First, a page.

Butter by numbers

A cow producing 5000 litres of milk in a lactation (a lot by the standards of the 1990s) would give enough cream for two and a half tonnes of butter. Converting the remaining output into skim milk powder (SMP) would add a further couple of tonnes of powdered milk to the final output. There are other ways of splitting up milk fractions, some of them with limited use and application. Some standard variables appear in the first table, while the second outlines UK butter import tonnages for packet butter (retail product) and bulk butter for 1996-8, when the Common Agricultural policy was in full swing.

Taking the 1998 total packet butter imports total of just over 20,000 tonnes and when the total is divided by 2.5 (tonnes per lactation) it becomes clear that you will need at least 8,000 lactations — or lactating cows — to generate this tonnage. Bulk butter imports for that year topped 66,000 tonnes, needing a further 24,000 cows. Figures on this scale pose two serious questions.

First, is the UK economy capable of generating sufficient demand to increase domestic production by a comparable tonnage? Second, where would the UK accommodate an additional 30,000 dairy cows and the same number of calves that would trigger the necessary lactations? The chances are that the UK economy is not vigorous enough to generate investments in domestic production on that sort of scale. It is equally probable that the UK landscape would not absorb thousands of additional cattle and their calves.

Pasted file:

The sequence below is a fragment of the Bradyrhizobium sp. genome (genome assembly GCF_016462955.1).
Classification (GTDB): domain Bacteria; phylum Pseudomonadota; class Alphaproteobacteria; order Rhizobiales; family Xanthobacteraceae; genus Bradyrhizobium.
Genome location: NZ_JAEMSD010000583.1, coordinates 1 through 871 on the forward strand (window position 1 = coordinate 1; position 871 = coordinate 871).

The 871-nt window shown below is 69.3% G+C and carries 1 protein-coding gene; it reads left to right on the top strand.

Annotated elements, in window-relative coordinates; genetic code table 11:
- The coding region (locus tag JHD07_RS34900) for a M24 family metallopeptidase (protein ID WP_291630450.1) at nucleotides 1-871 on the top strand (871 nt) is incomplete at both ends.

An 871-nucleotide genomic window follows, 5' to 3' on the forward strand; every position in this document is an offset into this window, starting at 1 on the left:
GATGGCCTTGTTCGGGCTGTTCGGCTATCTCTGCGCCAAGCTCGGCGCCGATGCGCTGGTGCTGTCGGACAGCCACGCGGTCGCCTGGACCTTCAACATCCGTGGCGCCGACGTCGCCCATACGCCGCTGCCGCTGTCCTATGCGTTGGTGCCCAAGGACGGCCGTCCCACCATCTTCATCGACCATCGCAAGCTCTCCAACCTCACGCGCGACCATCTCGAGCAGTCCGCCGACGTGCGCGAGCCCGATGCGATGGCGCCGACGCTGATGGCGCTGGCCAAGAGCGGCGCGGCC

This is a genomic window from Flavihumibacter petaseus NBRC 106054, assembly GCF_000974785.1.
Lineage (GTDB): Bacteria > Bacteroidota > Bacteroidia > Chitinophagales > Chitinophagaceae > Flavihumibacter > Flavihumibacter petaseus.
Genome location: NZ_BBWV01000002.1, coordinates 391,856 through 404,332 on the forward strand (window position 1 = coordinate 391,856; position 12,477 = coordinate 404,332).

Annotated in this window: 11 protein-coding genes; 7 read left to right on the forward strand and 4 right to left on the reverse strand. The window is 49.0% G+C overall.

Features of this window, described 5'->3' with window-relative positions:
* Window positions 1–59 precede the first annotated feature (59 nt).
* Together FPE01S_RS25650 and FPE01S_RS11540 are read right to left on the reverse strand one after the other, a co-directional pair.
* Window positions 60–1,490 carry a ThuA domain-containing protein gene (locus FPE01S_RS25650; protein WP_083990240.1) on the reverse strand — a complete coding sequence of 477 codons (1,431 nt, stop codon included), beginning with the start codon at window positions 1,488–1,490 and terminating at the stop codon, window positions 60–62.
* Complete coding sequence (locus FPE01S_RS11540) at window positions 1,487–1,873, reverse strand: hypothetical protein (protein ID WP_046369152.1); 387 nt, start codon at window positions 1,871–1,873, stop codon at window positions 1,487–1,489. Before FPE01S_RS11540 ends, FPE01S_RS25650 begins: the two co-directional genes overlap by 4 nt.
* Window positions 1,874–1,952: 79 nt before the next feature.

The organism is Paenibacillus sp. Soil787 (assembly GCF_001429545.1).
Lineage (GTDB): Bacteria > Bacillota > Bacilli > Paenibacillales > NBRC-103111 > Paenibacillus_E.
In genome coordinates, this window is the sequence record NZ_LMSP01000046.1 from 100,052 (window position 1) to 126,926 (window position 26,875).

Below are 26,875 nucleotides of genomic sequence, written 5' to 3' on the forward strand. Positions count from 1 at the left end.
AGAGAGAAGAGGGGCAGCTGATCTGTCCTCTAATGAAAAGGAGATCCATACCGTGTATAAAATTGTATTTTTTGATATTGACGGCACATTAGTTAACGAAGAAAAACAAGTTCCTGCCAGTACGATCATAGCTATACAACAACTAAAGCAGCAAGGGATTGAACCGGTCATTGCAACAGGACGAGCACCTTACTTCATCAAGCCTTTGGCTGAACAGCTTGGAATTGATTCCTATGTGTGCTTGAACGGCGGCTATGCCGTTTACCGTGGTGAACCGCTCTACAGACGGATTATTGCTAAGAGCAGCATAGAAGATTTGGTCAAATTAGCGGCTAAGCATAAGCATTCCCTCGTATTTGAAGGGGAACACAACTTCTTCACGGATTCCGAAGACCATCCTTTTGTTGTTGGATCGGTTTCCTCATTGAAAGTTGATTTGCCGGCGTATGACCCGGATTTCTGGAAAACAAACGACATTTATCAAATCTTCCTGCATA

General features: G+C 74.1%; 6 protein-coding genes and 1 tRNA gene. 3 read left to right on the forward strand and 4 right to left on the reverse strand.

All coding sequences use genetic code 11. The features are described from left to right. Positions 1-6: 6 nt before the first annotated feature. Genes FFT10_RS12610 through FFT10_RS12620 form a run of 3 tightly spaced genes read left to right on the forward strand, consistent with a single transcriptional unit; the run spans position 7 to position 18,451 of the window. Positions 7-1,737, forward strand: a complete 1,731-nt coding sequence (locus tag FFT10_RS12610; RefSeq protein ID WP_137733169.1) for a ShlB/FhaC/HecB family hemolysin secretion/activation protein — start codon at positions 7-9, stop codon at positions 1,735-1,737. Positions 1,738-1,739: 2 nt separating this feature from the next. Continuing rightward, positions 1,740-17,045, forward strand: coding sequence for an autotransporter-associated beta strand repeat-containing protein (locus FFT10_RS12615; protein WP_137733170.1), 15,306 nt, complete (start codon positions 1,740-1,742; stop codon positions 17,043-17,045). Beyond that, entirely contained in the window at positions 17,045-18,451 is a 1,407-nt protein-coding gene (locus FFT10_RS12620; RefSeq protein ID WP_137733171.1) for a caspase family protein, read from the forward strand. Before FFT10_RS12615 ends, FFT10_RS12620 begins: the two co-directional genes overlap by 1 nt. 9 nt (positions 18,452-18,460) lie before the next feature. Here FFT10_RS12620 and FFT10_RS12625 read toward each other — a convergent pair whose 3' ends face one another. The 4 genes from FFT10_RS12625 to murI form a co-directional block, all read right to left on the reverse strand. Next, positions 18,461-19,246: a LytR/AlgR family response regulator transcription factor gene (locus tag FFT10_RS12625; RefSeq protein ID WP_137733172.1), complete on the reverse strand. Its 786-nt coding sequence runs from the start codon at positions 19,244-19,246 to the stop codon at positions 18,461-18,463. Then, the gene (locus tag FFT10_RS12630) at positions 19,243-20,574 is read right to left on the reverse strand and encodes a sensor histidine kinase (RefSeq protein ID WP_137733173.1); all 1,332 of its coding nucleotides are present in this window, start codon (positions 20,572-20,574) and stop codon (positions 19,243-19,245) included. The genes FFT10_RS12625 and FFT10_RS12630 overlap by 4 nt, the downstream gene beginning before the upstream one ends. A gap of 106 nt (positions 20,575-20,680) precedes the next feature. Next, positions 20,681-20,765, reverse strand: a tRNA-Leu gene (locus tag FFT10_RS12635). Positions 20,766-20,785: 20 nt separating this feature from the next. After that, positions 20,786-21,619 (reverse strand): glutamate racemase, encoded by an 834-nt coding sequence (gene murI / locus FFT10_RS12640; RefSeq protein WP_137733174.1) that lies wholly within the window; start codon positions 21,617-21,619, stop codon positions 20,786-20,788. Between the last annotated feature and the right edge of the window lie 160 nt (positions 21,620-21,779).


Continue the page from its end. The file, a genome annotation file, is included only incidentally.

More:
The attraction of imported stock such as bulk butter is that it can be diverted into seasonal products like mince pies, which are planned into shifts after Easter and stored in a freezer until needed in the run-up to Christmas. Energy prices have made this pattern uneconomic this year, but it was a successful venture in previous years.

Butter comprises 80% cream and is transported in a refrigerated system. If there is no refrigeration, butter can be clarified. The process removes the water and heat sensitive protein, turning it into ghee. This can be kept in hot climates at ambient temperatures.

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